In many ways, the current power grid resembles the state of the broadcast industry before the advent of the web. Today's transmission systems are not set up to direct specific quantities of energy to specific parts of the grid, so power flows all over the place, often causing congestion, energy loss and blackouts. Transforming the power grid into an interactive network of thousands, and then millions, of small suppliers and users is a challenging task. New technology developed by the Electric Power Research Institute in the US called Flexible Alternative Current Transmission System (Facts) gives transmission companies the capacity to "deliver measured quantities of power to specified areas of the grid". American Electric Power (AEP) purchased the first Facts in 1998 for its Kentucky operations, and nine utilities are now using it.
The integration of computer hardware and software can transform the centralised grid into an interactive intelligent energy network. Sensors and intelligent agents embedded throughout the system can provide information on energy conditions, allowing current to flow where and when it is needed and at the cheapest price. An American company, Sage Systems, for example, has created a software program that allows utilities to "shed load instantly" if the system is at its peak and stressed to the limit, by "setting back a few thousand customers' thermostats by 2 degrees ... [with] a single command over the internet". Another new product, Aladyn, allows users to monitor and make changes in the energy used by home appliances, lights and air conditioning, all from a browser.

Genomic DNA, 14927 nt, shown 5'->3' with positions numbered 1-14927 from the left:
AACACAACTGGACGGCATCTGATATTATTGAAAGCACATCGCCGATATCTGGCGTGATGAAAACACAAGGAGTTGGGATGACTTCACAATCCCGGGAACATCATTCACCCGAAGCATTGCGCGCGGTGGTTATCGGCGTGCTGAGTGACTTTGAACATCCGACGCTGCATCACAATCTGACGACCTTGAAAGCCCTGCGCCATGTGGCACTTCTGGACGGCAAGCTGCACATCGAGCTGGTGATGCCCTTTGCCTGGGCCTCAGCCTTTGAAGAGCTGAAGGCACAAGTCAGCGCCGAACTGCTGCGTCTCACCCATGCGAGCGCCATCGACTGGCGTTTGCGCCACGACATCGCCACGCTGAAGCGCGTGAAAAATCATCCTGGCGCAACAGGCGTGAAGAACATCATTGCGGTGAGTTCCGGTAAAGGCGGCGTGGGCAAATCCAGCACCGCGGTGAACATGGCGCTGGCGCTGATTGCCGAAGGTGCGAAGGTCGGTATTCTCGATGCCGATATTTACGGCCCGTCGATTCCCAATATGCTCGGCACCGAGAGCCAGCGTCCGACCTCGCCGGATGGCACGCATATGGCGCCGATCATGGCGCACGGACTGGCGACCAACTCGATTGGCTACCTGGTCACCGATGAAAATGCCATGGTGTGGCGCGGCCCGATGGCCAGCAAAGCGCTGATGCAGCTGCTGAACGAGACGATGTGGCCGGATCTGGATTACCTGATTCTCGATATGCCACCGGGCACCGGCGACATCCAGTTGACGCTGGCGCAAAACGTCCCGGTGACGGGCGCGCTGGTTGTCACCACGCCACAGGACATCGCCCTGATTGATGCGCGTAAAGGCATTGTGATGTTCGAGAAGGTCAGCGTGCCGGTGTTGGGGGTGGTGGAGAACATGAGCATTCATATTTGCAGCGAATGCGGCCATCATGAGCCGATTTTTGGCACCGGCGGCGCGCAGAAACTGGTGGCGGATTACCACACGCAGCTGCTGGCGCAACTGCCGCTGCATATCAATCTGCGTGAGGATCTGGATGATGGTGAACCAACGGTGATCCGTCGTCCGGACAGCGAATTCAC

Soon, sensors attached to every electrical appliance - refrigerators, air conditioners, security alarms - will provide the latest information on energy prices and on temperature, light and other environmental conditions, so that factories, offices, homes and whole communities can continuously and automatically adjust their energy requirements to one another's needs and to the energy load flowing through the system.
The coming together of millions of hydrogen-powered fuel-cell mini-power plants and systems intelligence changes the energy equation for ever. For the first time, the potential exists to replace a traditional top-down with a new bottom-up approach to energy - a democratisation of energy, in which everyone can be his or her own vendor and consumer.
The consequences of connecting every owner of a fuel-cell micro-power plant with every other owner in an energy-sharing network will be as profound and far-reaching as was the development of the world wide web in the 1990s. Equally important, with everyone producing their own power and sharing it on the decentralised, interactive electricity grid, the kind of blackout America just experienced would be a thing of the past.
· Jeremy Rifkin is the author of 'The Hydrogen Economy: The Creation of the World Wide Energy Web and the Redistribution of Power on Earth' (Polity Press: 2002)
© Guardian Newspapers Limited 2003